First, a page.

Back in January I reviewed a wi-fi-based home security camera system from Blink, and have had it running in my home ever since. It's efficient, and remote access via an Android or iOS app means I can get a live view of what's going on in my home when I'm not there.
Now we have the Blink XT outdoor camera, which is equipped with IR 'night vision' and described as 'weatherproof' (although it doesn't have a formal IP rating). The Blink XT is black where the indoor cameras are white, and is a small box with rounded corners just 71mm square and 34mm thick. It will stand happily on a shelf, but also comes with a mounting bracket so you can sit it high up in a corner. This fixes to the wall with a single screw. Given the amount of fiddling I had to do in order to get the right view, I suggest you practice a bit before you start drilling holes.
A single-camera system costs £149.99 (inc. VAT) and includes the base unit you'll need to connect up to wi-fi. A two-camera system costs £239.99, three cameras are £329.99 and five cameras are £499.99. If you already have Blink installed, you can buy a single camera without the base unit for £119.99.
Setup is amazingly easy: I just told the Blink app already resident on my Android handset to install another camera, and it walked me through the steps in a couple of minutes. Each camera has its own unique identifying number, and this can be entered manually or photographed. Once the app knows a camera's unique number, it finds the camera, installs it, and you're good to go.
You can rename the camera, and make a range of settings, including controlling clip length and footage quality-- 'best' quality delivers HD (720p) video, which is OK, while 'enhanced' gives you full HD (1080p).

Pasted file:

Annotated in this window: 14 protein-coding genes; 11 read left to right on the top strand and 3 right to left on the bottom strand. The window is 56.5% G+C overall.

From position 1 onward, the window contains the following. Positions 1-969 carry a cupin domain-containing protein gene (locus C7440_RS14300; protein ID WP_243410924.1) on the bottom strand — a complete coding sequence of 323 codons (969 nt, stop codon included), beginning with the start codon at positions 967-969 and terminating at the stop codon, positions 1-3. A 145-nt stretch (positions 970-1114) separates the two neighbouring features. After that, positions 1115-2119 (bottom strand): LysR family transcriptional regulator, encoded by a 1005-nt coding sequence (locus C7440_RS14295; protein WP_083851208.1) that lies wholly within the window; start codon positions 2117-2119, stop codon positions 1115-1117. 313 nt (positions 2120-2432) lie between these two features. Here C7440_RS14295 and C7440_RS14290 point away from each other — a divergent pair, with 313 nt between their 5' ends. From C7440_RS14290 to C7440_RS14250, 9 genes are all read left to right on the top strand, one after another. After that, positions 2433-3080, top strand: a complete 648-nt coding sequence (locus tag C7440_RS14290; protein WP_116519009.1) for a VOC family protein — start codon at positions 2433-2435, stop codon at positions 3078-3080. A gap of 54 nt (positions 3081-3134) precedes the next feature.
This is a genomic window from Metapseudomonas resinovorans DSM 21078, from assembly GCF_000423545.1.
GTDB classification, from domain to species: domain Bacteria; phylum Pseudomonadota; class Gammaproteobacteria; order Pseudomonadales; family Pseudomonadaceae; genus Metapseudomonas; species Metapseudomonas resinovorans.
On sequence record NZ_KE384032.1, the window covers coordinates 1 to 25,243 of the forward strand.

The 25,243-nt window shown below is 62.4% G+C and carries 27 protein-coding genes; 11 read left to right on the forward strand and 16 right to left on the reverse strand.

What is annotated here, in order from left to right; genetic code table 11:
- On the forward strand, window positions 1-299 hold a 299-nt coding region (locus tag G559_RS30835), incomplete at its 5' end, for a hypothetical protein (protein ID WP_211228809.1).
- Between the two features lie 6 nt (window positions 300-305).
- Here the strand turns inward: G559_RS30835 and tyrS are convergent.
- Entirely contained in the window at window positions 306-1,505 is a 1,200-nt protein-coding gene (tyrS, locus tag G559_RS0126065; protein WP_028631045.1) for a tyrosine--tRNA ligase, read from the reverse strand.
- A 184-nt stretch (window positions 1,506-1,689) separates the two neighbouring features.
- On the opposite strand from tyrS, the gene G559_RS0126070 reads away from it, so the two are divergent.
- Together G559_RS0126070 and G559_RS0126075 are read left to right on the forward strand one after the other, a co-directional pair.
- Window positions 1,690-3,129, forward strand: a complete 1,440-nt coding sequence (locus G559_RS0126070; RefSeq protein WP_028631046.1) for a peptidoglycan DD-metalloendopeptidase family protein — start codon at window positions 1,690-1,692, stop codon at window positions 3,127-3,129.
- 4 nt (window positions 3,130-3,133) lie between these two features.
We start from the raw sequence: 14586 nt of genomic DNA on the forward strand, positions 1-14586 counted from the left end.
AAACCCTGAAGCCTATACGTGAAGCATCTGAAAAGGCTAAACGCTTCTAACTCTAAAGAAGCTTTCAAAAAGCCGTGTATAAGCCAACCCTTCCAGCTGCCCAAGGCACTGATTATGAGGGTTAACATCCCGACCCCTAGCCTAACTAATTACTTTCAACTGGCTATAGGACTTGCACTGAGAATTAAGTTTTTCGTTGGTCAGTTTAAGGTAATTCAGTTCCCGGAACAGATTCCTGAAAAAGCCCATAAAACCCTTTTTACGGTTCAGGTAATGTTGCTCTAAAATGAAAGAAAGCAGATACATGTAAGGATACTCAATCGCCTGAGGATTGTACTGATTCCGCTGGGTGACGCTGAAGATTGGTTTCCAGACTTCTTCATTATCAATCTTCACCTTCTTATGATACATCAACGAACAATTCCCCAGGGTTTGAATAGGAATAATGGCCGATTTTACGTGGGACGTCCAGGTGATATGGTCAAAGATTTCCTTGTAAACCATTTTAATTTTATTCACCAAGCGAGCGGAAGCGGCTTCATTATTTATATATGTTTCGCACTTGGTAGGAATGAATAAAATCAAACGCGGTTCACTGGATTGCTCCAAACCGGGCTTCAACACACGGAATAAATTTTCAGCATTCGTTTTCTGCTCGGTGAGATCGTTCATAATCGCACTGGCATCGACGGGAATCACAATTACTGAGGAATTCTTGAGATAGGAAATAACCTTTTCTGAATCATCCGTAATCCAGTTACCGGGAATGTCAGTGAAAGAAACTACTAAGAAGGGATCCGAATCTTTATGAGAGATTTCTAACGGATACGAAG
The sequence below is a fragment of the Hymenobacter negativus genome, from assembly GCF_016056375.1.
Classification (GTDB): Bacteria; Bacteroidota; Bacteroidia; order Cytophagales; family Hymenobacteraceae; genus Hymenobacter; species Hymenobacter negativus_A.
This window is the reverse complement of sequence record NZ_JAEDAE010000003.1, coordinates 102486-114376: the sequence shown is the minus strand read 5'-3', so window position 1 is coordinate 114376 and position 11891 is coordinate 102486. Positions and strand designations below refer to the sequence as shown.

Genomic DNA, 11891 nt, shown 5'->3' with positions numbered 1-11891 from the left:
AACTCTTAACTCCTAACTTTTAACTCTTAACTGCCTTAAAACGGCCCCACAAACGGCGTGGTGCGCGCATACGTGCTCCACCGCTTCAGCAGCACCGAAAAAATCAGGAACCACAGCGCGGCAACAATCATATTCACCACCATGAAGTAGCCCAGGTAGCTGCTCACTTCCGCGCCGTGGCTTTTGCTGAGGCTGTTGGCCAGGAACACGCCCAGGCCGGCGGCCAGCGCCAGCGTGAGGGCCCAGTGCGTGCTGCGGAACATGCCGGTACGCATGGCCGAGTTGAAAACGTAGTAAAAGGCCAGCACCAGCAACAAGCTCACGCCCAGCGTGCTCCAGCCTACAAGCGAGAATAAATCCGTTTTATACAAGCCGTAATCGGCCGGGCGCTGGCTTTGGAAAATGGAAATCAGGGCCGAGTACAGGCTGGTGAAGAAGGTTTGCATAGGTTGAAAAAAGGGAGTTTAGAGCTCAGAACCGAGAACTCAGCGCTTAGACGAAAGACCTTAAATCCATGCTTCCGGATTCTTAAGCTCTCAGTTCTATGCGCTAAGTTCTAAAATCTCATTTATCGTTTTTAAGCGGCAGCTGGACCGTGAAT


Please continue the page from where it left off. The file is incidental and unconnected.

Full HD video means greater drain on the two AA batteries that power the unit -- if you use the default HD setting, the battery life estimate is two years. You can also power the camera via USB, but if you do this you'll sacrifice 'weatherproofing' and have a trailing wire to deal with.
The ability to record audio is an added bonus: speech is loud and clear enough for every word to be understood, provided the camera is fairly near to the source. It was fine in my enclosed front porch, for example.
The Blink app allows you to connect to a camera for a live view at any time, and you can take snapshots as required from any camera too. Each camera in an array can be individually armed and disarmed via the app, and the app can access multiple setups, so you could use Blink to monitor your home and an office, for example. Obviously, each location needs its own base unit, cameras, and a wi-fi connection.
The Blink app has been through several updates since I reviewed it at the beginning of the year. It's now easy to see how much online storage capacity you've got left, and you can make a setting to automatically delete clips after they are a set number of days old. You can easily download clips to a handset, and share them by email or to other locations such as personal cloud storage. Alerts come through to the handset quickly and the notification shows a snapshot of what's seen, so you can tell quickly if there's something suspect going on.
Many people will be looking for video quality in dim lighting that's good enough to share with police if necessary, and that's where the IR night vision comes in. The good news is that the Blink XT captures good facial detail when it's dark -- it caught the face of the guy who delivers my milk at 2am, as well as my own night-time comings and goings. Be aware, though, that a small red IR illuminator is a bit of a giveaway that recording is taking place; there's also a blue 'recording' light, which can be enabled or disabled via a switch under the battery cover.
Blink would do well to include some information about the legal requirements of cameras that monitor the outside of premises -- or at least point people in the right direction get this information -- because contravening the law can result in significant penalties.
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